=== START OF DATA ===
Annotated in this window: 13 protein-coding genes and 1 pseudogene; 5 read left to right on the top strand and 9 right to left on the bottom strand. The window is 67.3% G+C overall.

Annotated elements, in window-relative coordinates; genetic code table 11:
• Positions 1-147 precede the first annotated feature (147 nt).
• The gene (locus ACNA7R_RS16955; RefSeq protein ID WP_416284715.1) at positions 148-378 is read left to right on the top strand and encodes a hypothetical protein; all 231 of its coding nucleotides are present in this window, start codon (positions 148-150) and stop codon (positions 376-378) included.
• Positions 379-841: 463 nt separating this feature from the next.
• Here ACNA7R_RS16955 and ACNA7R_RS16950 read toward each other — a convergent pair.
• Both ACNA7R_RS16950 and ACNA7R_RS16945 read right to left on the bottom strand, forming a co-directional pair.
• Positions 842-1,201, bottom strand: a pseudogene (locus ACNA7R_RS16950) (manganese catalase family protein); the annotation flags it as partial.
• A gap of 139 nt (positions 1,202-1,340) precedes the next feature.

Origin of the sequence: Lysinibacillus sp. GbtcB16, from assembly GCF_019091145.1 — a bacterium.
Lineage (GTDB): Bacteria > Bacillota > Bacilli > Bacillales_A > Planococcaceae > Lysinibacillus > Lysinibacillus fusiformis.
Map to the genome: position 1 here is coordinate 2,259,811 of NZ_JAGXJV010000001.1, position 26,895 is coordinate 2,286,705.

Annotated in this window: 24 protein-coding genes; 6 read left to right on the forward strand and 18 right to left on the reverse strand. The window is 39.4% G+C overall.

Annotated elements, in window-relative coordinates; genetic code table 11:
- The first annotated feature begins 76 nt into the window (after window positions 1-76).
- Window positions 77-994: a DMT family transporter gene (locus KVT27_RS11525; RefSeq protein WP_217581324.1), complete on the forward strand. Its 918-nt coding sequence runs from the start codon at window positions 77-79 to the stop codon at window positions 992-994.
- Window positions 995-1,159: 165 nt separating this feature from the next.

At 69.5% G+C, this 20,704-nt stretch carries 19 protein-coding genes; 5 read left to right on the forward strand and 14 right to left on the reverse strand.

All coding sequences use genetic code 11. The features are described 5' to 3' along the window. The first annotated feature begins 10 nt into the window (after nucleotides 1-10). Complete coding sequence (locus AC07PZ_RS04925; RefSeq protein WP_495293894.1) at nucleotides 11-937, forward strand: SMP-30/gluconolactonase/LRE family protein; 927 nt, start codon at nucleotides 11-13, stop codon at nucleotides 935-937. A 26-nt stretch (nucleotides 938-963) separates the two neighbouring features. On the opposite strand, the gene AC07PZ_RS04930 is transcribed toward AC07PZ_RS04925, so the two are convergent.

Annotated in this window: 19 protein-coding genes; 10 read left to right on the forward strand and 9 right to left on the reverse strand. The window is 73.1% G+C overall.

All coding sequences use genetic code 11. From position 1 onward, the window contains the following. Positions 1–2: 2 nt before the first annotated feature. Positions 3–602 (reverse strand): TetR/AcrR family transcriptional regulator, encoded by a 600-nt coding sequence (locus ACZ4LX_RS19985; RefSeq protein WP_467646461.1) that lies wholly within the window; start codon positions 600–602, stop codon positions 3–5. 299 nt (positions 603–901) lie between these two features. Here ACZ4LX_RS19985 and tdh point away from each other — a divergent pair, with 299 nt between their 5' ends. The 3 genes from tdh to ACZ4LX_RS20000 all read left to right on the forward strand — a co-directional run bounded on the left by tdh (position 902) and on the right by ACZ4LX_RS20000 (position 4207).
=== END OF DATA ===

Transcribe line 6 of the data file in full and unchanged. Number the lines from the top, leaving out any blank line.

• Here ACNA7R_RS16955 and ACNA7R_RS16950 read toward each other — a convergent pair.